CONCORD, NC ( Associated Press) – The Coca-Cola 600 was many things – insanely long, wildly unpredictable and, perhaps above all, insanely entertaining.
It was, as William Byrne described it after being caught in a 12-car accident, “chaos outside.”
In a race that took five hours, 13 minutes to complete and included 18 warnings and 17 cars that ended up in garages in various states, the first Next Gen race at Charlotte Motor Speedway saw many take their hands on the night’s events. Moved the head. Denny Hamlin eventually won the longest race in NASCAR history (619.5 miles) by beating Joe Gibbs Racing teammate Kyle Busch in double overtime by 0.014 seconds to the finish line.
At one point things were so crazy that Fox Sports Racing analyst and longtime Cup Series driver Clint Boyer said, “This is the wildest and craziest 600 ever!”
And he was right.
A few cars survived the race altogether, with Kyle Larson, Kyle Busch and Bubba Wallace, many of whom ran sideways and exited while driving alone, often ending up harmlessly in the infield turf and draw a yellow flag.
Others were not as lucky.
Chris Bucher was involved in a scary wreck that saw his Number 17 Ford flip five times before landing on its hood. Security personnel had to carefully turn their car over before Busher could exit the vehicle. He went away with pain, but remained relatively unaffected.
“Thanks to everyone who worked for not returning this,” Busher said. “It was nice to be able to pass out. The blood is running over your head a little bit.”
And it wasn’t even the craziest wreck of the night.
Last weekend’s All-Star Race winner, Ryan Blaney, got too low on the apron at the bottom of the track on lap 192 and spun to the right towards the track, where he collected 11 other cars in a scuffle and continued through the night. signed off. Brad Keselowski, Wallace, Kurt Busch and Chase Elliott, whose damaged cars were driven behind the pit wall.
The costliest wreck, at least for defending race champion Kyle Larson, came when Chase Briscoe crashed with two laps to go while trying to overtake him, setting up overtime and adding to the madness.
Larsson, who appeared on the verge of becoming the first driver to repeat as champion of the Coca-Cola 600 since Jimmy Johnson in 2005, then got stuck in a wreck minutes later when Austin Dillon ran from behind and went four wides. to head for. Larsson crushed Dillon, causing another multicar collision and taking the race even further.
Hamlin somehow made it through the carnage without a nick and stopped Joe Gibbs Racing teammate Kyle Busch on the second restart for the win.
“The (next gen) car has less side force and less normal downforce,” Hamlin said of all the wreckage. “In our old car you could kind of hang out. There was a billboard on the right, it was flat, so it caught air. Whenever you put your hand out the window, you can feel it. All is round. The moment it turns sideways, it just goes out. You don’t have as much aerodynamics that keeps the car on track.”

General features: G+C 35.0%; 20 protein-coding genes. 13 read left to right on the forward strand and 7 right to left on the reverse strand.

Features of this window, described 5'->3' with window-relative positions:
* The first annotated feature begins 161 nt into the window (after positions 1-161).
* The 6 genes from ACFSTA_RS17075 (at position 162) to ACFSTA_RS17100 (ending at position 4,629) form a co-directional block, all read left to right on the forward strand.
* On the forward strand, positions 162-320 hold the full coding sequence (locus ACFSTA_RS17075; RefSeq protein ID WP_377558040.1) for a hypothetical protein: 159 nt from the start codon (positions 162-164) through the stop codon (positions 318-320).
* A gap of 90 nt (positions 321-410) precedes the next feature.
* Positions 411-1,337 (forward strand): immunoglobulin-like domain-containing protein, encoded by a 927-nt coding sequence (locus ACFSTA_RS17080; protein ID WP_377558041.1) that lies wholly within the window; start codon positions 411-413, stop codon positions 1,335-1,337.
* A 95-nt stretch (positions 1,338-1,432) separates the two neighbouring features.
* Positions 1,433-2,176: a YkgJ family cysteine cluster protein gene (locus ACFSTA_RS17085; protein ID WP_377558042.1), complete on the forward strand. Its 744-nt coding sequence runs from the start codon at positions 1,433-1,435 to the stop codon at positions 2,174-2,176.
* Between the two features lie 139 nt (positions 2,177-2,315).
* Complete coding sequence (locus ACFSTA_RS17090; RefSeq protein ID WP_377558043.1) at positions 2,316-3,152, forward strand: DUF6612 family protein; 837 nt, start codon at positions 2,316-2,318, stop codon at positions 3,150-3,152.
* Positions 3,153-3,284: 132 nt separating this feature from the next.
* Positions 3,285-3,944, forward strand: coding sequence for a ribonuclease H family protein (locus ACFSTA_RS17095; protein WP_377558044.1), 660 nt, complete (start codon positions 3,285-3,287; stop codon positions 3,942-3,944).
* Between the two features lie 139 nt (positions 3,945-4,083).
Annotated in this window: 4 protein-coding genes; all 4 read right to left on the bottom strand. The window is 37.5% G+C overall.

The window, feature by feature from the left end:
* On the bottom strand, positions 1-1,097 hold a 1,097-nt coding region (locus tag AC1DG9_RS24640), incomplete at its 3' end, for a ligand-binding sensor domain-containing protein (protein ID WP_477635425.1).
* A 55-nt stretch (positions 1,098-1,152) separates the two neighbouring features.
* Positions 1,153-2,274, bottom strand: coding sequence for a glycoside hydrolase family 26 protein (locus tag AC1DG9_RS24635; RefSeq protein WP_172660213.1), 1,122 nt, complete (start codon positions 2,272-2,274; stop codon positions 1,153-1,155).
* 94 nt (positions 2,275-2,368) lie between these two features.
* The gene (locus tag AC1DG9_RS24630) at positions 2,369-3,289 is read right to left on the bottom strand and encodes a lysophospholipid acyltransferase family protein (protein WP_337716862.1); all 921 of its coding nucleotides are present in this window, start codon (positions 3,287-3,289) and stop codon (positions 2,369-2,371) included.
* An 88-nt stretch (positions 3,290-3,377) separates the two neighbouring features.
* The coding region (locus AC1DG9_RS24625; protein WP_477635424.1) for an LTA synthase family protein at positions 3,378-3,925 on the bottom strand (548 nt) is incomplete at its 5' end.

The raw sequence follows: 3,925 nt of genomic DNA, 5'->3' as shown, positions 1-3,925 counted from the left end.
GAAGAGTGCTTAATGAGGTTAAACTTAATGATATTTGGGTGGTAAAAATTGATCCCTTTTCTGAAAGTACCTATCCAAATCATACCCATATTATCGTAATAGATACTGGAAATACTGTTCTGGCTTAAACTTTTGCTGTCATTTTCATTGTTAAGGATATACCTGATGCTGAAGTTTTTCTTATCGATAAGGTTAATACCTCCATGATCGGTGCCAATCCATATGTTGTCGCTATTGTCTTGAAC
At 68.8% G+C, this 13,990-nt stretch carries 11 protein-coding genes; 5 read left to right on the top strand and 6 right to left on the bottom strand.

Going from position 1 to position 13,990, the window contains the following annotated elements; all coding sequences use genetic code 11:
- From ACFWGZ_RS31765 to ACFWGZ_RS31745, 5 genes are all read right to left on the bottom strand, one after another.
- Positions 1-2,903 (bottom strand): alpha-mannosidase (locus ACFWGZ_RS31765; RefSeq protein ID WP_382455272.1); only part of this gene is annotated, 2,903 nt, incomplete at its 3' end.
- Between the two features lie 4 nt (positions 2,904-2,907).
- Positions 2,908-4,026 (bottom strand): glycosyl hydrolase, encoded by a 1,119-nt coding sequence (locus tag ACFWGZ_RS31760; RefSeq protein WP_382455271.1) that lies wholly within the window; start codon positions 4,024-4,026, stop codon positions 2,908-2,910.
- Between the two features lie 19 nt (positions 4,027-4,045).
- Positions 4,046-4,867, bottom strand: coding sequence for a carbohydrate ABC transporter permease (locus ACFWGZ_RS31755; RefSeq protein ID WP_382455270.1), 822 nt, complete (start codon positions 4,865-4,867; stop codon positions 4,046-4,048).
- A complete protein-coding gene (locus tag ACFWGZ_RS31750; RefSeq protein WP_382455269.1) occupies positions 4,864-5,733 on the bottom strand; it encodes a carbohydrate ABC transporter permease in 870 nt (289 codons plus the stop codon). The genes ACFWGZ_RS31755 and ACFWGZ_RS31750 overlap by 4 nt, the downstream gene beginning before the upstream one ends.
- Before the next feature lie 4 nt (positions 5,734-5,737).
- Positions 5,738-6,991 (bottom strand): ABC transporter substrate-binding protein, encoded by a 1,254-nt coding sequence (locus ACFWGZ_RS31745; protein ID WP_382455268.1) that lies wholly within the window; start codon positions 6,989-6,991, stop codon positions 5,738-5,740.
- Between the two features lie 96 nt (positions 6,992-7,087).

It was a disappointment for Byron, a Charlotte native.
“It’s chaos out there,” Byron said. “You can’t even drive the car to the side for a little bit or you’re doomed. So, if someone goes sideways for a little bit, we’re all doomed. It either kicks other people out or They roam the infield. Just chaos.”
Cup veteran Kevin Harvick expected just as much after seeing the uncertainty of the next gen car this season.
“I’ve been through this race a lot and I knew the way the mile-and-a-half went in this particular year, it was going to be a battle,” Harwick said. “There weren’t as many tire issues as I thought there were going to be, but it just wound up being a spinout because the cars would just become an incredibly big fist as you approached the end of the run.”
Harwick shook his head, “It was certainly interesting, to say the least.”
More interesting than the often 600-mile races at Charlotte Motor Speedway in the past. For example, in 2016, Martin Truex Jr led 392 laps out of 400, repeatedly driving away from the pack in clean air. It was an impressive feat but didn’t move the entertainment meter further.
Meanwhile, Sunday’s race saw 31 major changes involving 13 different drivers.
“For me, that was the funniest Charlotte race I’ve ever run,” Briscoe said. “The racetrack was awesome. You could run over the fence. You could run in the middle. You could run down. You could throw the slider.”
He also praised the next gen car a lot.
“In the past it looked like we were kind of single-file,” Briscoe said. “It was a lot of fun. I’ll definitely run another 600 miles.”
Hamlin acknowledged there is still a lot that teams need to know about the next gen car, but said it would come in time.
“Every time we change cars it takes a long time to fix it,” Hamlin said. “It was a major overhaul of a car. Plus it had a steering wheel and four tires, not much in common with the previous generation car. That car was long respected. There’s still some work to do on it.” . We had to do some tests to try to fix it in some areas. But in the meantime, we’re still doing some good racing.”
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